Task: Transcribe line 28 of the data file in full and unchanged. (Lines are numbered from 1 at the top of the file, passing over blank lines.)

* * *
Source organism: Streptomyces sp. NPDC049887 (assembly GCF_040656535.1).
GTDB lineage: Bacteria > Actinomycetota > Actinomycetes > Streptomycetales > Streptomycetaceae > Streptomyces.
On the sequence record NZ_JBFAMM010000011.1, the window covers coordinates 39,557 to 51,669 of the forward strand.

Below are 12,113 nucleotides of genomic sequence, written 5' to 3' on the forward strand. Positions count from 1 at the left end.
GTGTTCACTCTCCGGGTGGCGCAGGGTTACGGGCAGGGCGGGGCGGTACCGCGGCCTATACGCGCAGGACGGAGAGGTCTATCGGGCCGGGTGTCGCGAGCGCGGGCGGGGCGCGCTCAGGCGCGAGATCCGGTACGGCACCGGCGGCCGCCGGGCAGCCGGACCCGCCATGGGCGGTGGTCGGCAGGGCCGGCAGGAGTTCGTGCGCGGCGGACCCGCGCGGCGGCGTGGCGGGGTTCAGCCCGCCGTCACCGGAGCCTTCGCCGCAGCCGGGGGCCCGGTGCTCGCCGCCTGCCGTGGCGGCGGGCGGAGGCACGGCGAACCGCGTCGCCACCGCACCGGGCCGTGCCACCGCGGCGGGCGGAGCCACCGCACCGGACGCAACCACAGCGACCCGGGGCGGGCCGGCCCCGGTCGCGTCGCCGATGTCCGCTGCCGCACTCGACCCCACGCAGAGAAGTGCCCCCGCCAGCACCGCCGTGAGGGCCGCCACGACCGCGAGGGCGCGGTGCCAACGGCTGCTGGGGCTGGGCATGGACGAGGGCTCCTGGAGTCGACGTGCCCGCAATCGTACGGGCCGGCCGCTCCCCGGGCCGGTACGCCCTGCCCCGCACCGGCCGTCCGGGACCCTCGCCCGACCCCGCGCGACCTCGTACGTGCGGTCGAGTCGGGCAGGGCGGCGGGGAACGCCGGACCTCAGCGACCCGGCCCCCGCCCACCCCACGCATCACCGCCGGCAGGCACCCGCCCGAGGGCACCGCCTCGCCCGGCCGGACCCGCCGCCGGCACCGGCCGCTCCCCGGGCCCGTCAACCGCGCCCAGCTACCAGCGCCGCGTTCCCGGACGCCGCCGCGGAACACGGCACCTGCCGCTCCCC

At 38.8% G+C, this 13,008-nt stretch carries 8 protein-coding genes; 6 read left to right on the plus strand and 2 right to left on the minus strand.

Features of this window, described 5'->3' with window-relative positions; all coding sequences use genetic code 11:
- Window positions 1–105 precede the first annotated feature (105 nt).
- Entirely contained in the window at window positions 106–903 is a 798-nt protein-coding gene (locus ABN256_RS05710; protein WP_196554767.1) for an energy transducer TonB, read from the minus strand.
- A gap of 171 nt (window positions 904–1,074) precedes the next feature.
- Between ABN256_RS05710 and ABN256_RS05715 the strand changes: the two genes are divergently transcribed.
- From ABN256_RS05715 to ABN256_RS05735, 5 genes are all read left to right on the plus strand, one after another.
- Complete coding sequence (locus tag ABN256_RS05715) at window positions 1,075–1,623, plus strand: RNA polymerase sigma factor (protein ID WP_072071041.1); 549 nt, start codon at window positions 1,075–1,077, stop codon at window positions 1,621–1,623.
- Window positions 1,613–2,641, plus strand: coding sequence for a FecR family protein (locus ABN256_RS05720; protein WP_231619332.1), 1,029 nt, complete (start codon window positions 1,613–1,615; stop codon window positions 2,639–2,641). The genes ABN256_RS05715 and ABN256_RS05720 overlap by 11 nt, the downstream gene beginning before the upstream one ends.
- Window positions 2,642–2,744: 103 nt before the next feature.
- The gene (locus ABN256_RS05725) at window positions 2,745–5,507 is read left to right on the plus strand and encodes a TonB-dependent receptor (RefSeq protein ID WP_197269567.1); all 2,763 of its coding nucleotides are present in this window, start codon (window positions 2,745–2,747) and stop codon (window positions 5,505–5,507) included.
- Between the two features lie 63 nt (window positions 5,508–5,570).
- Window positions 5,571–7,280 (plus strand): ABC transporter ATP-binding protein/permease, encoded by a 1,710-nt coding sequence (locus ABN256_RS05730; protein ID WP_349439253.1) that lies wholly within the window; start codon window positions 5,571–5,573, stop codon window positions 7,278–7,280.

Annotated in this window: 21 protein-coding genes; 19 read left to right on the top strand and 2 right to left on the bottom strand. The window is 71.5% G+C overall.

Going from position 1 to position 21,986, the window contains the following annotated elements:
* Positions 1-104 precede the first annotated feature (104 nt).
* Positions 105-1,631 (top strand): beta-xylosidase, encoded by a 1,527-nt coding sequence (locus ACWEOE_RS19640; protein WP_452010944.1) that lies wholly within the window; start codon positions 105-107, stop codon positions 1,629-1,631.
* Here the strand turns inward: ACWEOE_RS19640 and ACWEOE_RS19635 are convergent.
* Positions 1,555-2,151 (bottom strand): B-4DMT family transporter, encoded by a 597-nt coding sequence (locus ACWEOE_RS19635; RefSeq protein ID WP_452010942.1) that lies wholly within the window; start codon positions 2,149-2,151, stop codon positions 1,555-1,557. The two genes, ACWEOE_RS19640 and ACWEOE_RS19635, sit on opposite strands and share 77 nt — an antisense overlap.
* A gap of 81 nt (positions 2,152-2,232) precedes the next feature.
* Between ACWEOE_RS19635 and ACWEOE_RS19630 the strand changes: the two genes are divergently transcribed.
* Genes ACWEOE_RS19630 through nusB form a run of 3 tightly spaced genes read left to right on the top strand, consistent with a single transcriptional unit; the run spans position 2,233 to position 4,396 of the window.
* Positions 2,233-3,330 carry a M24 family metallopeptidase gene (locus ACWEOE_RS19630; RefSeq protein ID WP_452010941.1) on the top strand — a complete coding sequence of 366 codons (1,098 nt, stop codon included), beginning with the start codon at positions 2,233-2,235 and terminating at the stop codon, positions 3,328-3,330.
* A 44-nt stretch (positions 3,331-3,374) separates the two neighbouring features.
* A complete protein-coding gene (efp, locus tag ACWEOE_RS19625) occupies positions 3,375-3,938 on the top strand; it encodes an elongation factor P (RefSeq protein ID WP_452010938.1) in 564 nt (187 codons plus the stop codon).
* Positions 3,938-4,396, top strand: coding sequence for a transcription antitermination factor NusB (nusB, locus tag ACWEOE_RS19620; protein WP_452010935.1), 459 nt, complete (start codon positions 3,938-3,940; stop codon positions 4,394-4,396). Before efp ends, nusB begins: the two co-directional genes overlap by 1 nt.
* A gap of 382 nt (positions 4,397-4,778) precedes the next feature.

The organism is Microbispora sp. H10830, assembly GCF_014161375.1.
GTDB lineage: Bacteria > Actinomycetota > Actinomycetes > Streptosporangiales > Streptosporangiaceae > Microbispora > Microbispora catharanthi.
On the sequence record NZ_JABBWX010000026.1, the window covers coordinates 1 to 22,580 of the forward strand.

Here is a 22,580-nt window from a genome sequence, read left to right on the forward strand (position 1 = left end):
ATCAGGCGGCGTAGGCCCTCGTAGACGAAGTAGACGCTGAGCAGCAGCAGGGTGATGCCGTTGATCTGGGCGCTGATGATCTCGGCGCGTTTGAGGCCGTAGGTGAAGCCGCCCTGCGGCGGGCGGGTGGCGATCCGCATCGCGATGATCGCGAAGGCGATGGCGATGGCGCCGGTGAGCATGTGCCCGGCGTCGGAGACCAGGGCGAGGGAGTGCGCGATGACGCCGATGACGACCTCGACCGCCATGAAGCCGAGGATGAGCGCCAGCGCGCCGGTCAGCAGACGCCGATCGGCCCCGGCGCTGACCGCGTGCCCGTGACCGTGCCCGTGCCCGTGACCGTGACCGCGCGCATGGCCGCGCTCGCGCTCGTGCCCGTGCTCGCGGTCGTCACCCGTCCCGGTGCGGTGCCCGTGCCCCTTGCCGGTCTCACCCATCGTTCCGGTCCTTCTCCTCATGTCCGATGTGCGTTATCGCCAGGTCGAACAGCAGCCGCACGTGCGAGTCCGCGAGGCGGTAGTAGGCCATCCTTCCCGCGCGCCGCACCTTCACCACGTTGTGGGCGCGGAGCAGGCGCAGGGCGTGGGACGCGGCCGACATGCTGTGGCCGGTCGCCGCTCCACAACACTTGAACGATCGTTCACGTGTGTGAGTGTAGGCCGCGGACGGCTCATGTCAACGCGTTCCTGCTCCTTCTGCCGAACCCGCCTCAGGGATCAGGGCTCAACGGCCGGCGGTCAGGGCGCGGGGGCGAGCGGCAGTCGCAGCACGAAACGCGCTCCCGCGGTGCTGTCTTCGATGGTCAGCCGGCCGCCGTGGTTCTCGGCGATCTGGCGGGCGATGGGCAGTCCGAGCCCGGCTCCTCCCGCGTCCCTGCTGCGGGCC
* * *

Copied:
* Positions 2,233-3,330 carry a M24 family metallopeptidase gene (locus ACWEOE_RS19630; RefSeq protein ID WP_452010941.1) on the top strand — a complete coding sequence of 366 codons (1,098 nt, stop codon included), beginning with the start codon at positions 2,233-2,235 and terminating at the stop codon, positions 3,328-3,330.